The 10 Main Causes of Stress at Work - The Mind Map
By Ellis Toner

The 10 Main Causes of Stress at Work

Workplace stress has been linked with the global and national recession, job insecurity and work intensity.

Published 01/07/2021
If stress on the job is interfering with your work performance, health, or personal life, it may be time to take action.

Excess stress is credited with causing greater workloads and more relationship conflicts.

Stress can have an impact on children’s mental health as it disrupts parenting.

Strain in the workplace is the result of exposure to a range of different work stressors.

Work stressors depend on the characteristics of the workplace and can take various forms.

Each organisation or industry will have its own different characteristics and stresses.

Theoretical models of stress consider job or work stress to relate to;

  1. Difficult or traumatic life events
  2.  Stressful environments
  3. The individual’s physiological and psychological responses to stressors
  4. A‘transactional’ interaction between the individual and environment

What are the Top 10 Causes of Stress at Work?

  • Unrealistic Expectations / Deadlines

A significant cause of stress in the workplace can come from the pressure of deadlines, or expectations that are too high.

One way to manage this kind of job related stress is to have an open and honest chat with your manager.

Discuss what is realistic for you.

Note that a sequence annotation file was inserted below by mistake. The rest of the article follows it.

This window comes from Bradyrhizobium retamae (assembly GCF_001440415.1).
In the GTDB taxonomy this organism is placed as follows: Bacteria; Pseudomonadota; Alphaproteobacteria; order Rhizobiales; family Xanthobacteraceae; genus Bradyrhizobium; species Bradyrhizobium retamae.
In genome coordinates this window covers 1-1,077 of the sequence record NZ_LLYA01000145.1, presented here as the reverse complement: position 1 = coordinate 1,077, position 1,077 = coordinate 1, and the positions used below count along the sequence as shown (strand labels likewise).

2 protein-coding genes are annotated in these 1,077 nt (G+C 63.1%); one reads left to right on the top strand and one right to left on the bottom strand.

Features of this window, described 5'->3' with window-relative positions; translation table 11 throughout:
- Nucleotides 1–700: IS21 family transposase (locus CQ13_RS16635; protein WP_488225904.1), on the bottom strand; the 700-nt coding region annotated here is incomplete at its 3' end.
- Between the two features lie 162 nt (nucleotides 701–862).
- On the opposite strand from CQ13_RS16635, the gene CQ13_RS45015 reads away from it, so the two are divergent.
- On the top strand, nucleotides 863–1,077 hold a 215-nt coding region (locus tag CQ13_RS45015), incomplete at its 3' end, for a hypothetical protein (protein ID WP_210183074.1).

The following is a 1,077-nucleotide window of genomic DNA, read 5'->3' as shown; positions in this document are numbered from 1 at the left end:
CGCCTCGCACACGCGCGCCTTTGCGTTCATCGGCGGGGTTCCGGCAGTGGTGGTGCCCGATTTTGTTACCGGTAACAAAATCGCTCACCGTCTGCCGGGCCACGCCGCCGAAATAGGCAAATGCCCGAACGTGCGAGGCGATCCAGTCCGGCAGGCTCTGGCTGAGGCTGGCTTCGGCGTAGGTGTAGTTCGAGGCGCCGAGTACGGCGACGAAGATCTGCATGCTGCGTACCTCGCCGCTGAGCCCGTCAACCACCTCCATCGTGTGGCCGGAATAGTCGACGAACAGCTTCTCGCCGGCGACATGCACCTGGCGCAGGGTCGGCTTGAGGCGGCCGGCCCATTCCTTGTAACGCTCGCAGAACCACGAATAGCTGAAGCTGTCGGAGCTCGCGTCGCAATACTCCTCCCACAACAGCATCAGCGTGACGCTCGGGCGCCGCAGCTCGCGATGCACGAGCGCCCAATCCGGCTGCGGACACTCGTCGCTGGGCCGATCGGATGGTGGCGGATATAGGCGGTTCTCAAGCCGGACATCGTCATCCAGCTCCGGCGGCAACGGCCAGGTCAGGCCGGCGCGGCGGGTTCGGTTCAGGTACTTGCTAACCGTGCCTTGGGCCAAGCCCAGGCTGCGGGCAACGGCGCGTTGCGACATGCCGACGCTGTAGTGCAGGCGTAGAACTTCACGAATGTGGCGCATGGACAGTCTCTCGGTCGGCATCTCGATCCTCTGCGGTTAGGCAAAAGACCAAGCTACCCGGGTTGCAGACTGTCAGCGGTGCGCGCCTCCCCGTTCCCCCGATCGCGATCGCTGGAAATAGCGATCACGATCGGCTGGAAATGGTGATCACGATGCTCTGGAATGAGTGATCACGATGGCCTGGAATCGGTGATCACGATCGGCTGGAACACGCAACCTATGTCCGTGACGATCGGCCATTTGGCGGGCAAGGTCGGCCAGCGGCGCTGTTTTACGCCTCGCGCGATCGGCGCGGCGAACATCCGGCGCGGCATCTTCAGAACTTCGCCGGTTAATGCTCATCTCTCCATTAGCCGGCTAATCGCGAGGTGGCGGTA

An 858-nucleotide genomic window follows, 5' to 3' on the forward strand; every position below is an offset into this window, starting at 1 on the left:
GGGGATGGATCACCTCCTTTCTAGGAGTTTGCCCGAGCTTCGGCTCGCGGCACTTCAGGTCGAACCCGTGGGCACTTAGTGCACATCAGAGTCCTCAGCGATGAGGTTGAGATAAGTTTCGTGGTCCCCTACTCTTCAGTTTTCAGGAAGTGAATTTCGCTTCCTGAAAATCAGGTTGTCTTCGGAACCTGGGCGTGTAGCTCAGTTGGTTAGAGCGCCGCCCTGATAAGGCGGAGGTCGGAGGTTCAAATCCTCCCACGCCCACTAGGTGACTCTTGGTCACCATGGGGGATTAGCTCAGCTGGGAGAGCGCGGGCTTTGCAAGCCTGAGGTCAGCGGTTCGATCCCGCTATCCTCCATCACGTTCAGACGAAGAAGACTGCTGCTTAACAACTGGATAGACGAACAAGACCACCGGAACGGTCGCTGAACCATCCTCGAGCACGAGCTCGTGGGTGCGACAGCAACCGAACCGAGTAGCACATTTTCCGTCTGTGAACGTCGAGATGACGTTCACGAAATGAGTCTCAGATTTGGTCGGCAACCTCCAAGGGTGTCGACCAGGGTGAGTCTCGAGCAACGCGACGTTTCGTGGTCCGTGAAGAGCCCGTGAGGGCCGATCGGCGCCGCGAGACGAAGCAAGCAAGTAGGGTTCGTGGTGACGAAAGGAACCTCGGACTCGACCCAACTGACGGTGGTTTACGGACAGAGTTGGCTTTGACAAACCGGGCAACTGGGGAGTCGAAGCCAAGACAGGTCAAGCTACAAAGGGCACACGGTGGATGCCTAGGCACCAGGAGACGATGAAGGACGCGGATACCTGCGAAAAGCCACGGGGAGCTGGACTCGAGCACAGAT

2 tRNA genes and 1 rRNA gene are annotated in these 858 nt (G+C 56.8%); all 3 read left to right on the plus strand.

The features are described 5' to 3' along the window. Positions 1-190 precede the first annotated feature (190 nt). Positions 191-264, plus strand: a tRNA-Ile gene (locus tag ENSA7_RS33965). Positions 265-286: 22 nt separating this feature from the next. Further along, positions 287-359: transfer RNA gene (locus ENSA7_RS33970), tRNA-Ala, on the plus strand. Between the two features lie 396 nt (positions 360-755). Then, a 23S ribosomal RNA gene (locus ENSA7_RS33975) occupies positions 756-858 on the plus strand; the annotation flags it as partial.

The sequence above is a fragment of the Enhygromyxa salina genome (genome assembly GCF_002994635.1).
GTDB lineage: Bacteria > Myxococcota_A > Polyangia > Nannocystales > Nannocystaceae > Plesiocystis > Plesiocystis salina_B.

• Conflict

A major cause of job related stress comes from conflicts within relationships in the workplace.

Good communication is key here. Meditation and mindfulness can help improve your patience.

  • Too much / Too little work

Balance is key to avoiding stress within the workplace. Too little work can be as big a stress as too much.

Limited opportunities for decision-making (often referred to as low decision latitude) can affect morale.

Don’t take on more than you can handle in the workplace, but don’t let yourself get too comfortable either!

  • No advancement opportunities

It’s important you feel valued and like you can grow within your job.

Speak to your employer about opportunities. Set yourself your own goals.

This will manage your work related stress by giving you a sense of control back.

A feeling  of unimportance is another massive contributing factor to work related stress.

  • Poor Management

To avoid job related stress it is important you have a mutually respectful relationship with your manager.

Bad management can cause a host of issues related to workplace stress.

If you feel you are being badly managed don’t be afraid to speak out.

Research has shown stress often relates to the management’s style of leadership.

Lack of warmth and support, or a feeling that staff are unimportant.

  • Bad Communication

Misunderstandings, confusion  and chaos can arise from bad communication.

It is key to a stress free workplace. Be honest and straightforward with colleagues.

Tackle any issues before they escalate.

Insufficient praise is another communication error that causes workplace stress.

  • Poor compensation / benefits

Financial worry is a big cause of physical and emotional problems.